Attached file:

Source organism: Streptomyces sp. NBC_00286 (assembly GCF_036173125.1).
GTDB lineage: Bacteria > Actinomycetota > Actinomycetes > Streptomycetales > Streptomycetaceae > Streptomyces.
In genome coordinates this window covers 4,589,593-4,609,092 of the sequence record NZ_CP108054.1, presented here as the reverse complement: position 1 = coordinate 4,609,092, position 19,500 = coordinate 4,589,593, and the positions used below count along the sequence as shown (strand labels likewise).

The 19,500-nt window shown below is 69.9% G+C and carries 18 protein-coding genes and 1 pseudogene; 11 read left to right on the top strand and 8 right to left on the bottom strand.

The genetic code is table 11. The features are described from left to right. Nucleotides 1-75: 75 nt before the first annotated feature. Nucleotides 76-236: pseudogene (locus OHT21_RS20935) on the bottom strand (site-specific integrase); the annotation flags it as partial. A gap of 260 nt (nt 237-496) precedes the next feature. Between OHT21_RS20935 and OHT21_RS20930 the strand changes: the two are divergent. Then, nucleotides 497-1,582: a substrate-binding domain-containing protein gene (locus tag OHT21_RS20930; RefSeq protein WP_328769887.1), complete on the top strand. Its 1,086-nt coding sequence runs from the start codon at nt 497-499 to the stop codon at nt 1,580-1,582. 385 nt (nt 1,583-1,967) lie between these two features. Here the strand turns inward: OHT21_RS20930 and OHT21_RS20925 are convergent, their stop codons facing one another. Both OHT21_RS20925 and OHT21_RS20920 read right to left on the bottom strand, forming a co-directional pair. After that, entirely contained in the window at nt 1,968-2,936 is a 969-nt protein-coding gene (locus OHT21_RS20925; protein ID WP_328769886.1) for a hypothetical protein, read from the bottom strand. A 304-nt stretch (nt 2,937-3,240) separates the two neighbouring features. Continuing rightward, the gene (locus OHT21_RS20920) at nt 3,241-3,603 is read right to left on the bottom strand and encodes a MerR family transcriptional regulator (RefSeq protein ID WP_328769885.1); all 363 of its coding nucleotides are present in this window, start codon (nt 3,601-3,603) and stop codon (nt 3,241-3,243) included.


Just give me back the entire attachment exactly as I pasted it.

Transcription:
Source organism: Streptomyces sp. NBC_00286 (assembly GCF_036173125.1).
GTDB lineage: Bacteria > Actinomycetota > Actinomycetes > Streptomycetales > Streptomycetaceae > Streptomyces.
In genome coordinates this window covers 4,589,593-4,609,092 of the sequence record NZ_CP108054.1, presented here as the reverse complement: position 1 = coordinate 4,609,092, position 19,500 = coordinate 4,589,593, and the positions used below count along the sequence as shown (strand labels likewise).

The 19,500-nt window shown below is 69.9% G+C and carries 18 protein-coding genes and 1 pseudogene; 11 read left to right on the top strand and 8 right to left on the bottom strand.

The genetic code is table 11. The features are described from left to right. Nucleotides 1-75: 75 nt before the first annotated feature. Nucleotides 76-236: pseudogene (locus OHT21_RS20935) on the bottom strand (site-specific integrase); the annotation flags it as partial. A gap of 260 nt (nt 237-496) precedes the next feature. Between OHT21_RS20935 and OHT21_RS20930 the strand changes: the two are divergent. Then, nucleotides 497-1,582: a substrate-binding domain-containing protein gene (locus tag OHT21_RS20930; RefSeq protein WP_328769887.1), complete on the top strand. Its 1,086-nt coding sequence runs from the start codon at nt 497-499 to the stop codon at nt 1,580-1,582. 385 nt (nt 1,583-1,967) lie between these two features. Here the strand turns inward: OHT21_RS20930 and OHT21_RS20925 are convergent, their stop codons facing one another. Both OHT21_RS20925 and OHT21_RS20920 read right to left on the bottom strand, forming a co-directional pair. After that, entirely contained in the window at nt 1,968-2,936 is a 969-nt protein-coding gene (locus OHT21_RS20925; protein ID WP_328769886.1) for a hypothetical protein, read from the bottom strand. A 304-nt stretch (nt 2,937-3,240) separates the two neighbouring features. Continuing rightward, the gene (locus OHT21_RS20920) at nt 3,241-3,603 is read right to left on the bottom strand and encodes a MerR family transcriptional regulator (RefSeq protein ID WP_328769885.1); all 363 of its coding nucleotides are present in this window, start codon (nt 3,601-3,603) and stop codon (nt 3,241-3,243) included.